Mar 01 2018

Radiation In Space – What We Know So Far

With further launches temporarily suspended due to the KSC shutdown scientists anticipating more radiation data from space have been left in the lurch. With no other option, they decided to see if any conclusions could be reached by the small data set they currently have. Unsurprisingly the answer is no, and the results have only increased their frustration.

To recap, up until the second flight of the Progeny Mk5 Block I in November of 2017 all previous rockets that had carried radiation sensors recorded a constant level of radiation while outside the atmosphere. The second Mk5 Block I flight, which you can read the details of in this report, flew higher than all previous flights and entered into a region of much higher radiation than previously encountered – measurements rose up to 10x before stabilizing again as the rocket coasted through apokee. Scientists were initially shocked to see such extreme radiation levels so close to the planet, as they expected the magnetic field of Kerbin to keep high levels of space radiation at bay out to much further distances. While it is still possible they could be wrong, after further analysis they have decided the much likelier answer is the magnetic field itself is somehow trapping charged particles within it, forming a region of intense radiation where the particles cluster together. Mapping the shape and size of this region is the current goal of the Progeny Mk6 Block I missions.

The one thing that can be said for sure so far is that we have not made it through the field – all flights since the discovery, which have traveled higher, have failed to show any drop-off in radiation levels while the rocket is still climbing. So we know the field extends higher than we’ve managed to travel so far – how high is what the Progeny Mk6 Block II will hopefully answer. So what kind of field is it?

The Cloud Theory

A cloud of charged particles could be orbiting the planet, fixed over the area around KSC, or present above various locations around Kerbin. The cloud(s) could vary in size and location depending on the activity of the sun or the movement of the magnetic field. A radiation hazard like this would be highly inconvenient for future space travel as it could be difficult or impossible to predict where a spacecraft would encounter harmful levels of radiation.

The Smooth Bubble Theory

In this theory, we have a region of high radiation that forms a bubble around the entire planet, thickness yet unknown. No matter which way we launch, we will always enter the bubble. This is why we are attempting various launch azimuths, to see if we can find an edge to the field and therefore determine that it is not in fact a bubble. Under these conditions the rocket should enter and leave the field of high radiation at the same point along its trajectory while traveling up and down.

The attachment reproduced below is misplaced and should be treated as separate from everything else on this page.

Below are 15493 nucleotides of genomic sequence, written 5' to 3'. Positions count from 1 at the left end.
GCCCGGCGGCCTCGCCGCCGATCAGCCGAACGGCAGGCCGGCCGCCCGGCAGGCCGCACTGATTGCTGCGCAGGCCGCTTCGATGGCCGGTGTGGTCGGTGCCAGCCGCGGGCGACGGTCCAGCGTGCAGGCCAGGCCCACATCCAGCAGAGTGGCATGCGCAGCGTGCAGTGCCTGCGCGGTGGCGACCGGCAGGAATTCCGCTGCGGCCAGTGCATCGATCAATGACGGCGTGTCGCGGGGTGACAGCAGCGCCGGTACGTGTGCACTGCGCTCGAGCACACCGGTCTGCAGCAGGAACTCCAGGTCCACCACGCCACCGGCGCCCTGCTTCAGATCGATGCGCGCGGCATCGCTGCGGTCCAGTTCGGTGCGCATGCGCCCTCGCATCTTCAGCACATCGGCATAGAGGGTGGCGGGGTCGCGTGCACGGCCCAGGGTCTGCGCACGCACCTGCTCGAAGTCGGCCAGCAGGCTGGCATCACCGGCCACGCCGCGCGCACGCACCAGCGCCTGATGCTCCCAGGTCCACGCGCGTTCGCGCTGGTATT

The Rough Bubble Theory

What if we’re not seeing data consistent with a smooth field of radiation and yet don’t find any clear edges – areas where high levels of radiation don’t exist? Well the bubble could be rough instead of smooth, meaning the field would start at varying distances from the surface and possibly end at varying distances as well – or it could maybe be smooth on the outside surface? Once again this would be a bad scenario as scientists would then have to learn how the field fluctuates to know in advance where the radiation would begin increasing.

The Belt Theory

The final theory posits that the particles are trapped in a region that wraps around the planet at the equator and most likely parallel to it as well. The shape of the belt could be ovoid as depicted in the above graphic or it could perhaps be concave to match the curvature of the planet. The shape of the belt would be revealed by the altitude at which the rocket enters and leaves the field, and where the rocket fails to enter the field at all.

The Data

Although more flights have entered the field of high radiation only two so far have gone in with the purpose of teasing out the field’s nature: the final Mk5 flight and the first Mk6 flight. Already from this data we can toss the Smooth Bubble theory given that even the first flight shows a discrepancy in the altitude at which the radiation begins to rise and fall. The second flight is even more interesting because not only does the rocket, launching 15° further south, encounter the field later in its flight, the falloff begins sooner than the first flight. Right now we can say with equal probability that we’re hitting pockets in an uneven surface of a radiation bubble, we are dealing with a fuzzy patch of radiation over our region of Kerbin, or we are starting to work our way towards the edge of a radiation belt. You can understand now why scientists are so frustrated at having to wait longer to find out the answer!